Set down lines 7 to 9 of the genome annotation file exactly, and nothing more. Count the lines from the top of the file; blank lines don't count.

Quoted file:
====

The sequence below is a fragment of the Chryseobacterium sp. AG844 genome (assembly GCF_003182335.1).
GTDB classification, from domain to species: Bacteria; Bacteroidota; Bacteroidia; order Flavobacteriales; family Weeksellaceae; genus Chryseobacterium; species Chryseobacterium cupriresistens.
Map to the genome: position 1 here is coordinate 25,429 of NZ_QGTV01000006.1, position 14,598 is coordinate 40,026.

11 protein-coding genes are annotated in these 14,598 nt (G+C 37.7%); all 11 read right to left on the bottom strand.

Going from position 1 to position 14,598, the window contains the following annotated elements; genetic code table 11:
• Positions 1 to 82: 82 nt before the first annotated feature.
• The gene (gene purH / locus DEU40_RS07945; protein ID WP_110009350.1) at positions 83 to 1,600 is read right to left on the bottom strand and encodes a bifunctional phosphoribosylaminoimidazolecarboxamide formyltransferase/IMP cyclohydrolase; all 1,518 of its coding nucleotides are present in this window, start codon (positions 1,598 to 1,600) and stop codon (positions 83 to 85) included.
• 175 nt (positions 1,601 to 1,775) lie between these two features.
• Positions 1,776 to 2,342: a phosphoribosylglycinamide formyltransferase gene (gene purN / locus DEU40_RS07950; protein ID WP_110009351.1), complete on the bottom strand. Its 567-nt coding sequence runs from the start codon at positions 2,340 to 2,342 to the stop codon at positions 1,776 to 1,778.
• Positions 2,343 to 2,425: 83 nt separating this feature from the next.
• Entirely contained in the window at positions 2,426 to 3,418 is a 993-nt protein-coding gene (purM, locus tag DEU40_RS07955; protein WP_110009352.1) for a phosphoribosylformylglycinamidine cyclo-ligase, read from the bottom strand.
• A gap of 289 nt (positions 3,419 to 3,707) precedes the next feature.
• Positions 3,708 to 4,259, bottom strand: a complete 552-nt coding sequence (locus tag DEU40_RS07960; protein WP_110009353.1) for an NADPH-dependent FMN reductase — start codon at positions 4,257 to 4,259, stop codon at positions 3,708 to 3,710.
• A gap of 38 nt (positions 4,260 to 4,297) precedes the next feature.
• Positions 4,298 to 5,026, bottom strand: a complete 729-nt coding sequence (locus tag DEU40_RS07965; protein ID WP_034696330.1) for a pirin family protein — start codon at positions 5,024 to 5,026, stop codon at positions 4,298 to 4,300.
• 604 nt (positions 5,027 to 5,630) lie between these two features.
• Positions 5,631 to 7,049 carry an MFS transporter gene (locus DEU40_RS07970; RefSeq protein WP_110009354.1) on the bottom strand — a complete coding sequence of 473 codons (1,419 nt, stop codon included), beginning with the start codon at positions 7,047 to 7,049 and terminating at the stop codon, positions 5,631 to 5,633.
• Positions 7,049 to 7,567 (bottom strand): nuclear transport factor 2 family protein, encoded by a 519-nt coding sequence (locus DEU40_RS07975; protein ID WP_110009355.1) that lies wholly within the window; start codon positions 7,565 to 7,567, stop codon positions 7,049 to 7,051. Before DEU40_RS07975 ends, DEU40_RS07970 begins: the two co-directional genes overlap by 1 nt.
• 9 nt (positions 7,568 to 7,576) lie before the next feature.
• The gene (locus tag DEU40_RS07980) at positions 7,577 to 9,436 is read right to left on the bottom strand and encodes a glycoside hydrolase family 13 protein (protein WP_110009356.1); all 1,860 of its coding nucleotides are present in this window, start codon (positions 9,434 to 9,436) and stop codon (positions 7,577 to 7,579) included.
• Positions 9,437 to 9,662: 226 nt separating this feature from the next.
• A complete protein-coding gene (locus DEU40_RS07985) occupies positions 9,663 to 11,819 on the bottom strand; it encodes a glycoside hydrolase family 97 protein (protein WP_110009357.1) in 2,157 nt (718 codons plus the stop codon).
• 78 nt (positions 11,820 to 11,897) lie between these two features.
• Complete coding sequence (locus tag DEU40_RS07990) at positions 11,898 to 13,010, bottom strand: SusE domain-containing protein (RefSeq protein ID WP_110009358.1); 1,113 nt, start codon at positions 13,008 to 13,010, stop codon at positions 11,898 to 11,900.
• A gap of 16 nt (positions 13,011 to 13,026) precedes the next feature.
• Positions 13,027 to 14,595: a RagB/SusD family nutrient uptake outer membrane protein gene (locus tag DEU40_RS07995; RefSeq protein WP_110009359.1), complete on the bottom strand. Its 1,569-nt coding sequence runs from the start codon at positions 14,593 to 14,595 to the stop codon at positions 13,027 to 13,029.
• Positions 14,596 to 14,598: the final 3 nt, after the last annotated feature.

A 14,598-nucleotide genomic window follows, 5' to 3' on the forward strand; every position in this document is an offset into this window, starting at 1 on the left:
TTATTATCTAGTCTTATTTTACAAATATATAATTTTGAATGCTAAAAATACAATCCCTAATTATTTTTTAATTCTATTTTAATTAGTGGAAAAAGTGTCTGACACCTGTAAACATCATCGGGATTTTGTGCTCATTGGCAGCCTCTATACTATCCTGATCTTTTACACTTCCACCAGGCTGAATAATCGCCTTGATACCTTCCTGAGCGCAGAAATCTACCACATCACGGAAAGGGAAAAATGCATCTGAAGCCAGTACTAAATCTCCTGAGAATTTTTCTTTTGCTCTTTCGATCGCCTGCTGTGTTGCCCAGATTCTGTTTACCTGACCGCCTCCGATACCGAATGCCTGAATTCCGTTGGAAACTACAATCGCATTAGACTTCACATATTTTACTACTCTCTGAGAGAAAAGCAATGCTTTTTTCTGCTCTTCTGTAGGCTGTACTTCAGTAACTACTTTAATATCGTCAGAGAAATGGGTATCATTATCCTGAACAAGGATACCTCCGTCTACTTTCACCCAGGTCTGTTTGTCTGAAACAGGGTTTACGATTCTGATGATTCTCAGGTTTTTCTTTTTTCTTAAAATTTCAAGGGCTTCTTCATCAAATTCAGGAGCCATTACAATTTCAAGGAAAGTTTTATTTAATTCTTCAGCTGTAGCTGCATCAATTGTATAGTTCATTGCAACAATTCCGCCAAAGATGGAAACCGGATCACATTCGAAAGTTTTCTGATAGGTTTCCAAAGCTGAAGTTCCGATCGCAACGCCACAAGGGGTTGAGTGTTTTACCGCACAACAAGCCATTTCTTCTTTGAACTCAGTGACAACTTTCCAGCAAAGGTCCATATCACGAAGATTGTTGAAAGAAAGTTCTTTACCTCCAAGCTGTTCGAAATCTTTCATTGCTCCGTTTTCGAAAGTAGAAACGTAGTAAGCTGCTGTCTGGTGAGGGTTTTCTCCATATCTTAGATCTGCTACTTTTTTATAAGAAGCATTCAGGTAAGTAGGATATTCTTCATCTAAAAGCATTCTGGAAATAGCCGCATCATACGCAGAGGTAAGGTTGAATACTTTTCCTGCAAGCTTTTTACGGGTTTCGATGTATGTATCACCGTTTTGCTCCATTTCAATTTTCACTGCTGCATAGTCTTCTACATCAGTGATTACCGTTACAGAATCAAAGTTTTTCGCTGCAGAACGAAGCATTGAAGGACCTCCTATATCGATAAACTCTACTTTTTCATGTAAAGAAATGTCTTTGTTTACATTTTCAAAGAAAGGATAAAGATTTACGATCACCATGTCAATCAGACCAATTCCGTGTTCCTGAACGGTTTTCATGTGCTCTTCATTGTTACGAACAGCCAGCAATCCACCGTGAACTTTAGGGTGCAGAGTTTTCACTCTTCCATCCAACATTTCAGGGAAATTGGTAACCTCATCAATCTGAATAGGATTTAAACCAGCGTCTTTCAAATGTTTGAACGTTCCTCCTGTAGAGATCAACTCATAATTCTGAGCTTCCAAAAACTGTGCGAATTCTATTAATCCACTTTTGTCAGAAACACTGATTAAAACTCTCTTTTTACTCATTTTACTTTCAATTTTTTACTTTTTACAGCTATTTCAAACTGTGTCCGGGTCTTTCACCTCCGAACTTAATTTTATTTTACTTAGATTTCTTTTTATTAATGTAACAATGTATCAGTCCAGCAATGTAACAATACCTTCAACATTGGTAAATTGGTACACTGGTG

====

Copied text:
• The gene (gene purH / locus DEU40_RS07945; protein ID WP_110009350.1) at positions 83 to 1,600 is read right to left on the bottom strand and encodes a bifunctional phosphoribosylaminoimidazolecarboxamide formyltransferase/IMP cyclohydrolase; all 1,518 of its coding nucleotides are present in this window, start codon (positions 1,598 to 1,600) and stop codon (positions 83 to 85) included.
• 175 nt (positions 1,601 to 1,775) lie between these two features.
• Positions 1,776 to 2,342: a phosphoribosylglycinamide formyltransferase gene (gene purN / locus DEU40_RS07950; protein ID WP_110009351.1), complete on the bottom strand. Its 567-nt coding sequence runs from the start codon at positions 2,340 to 2,342 to the stop codon at positions 1,776 to 1,778.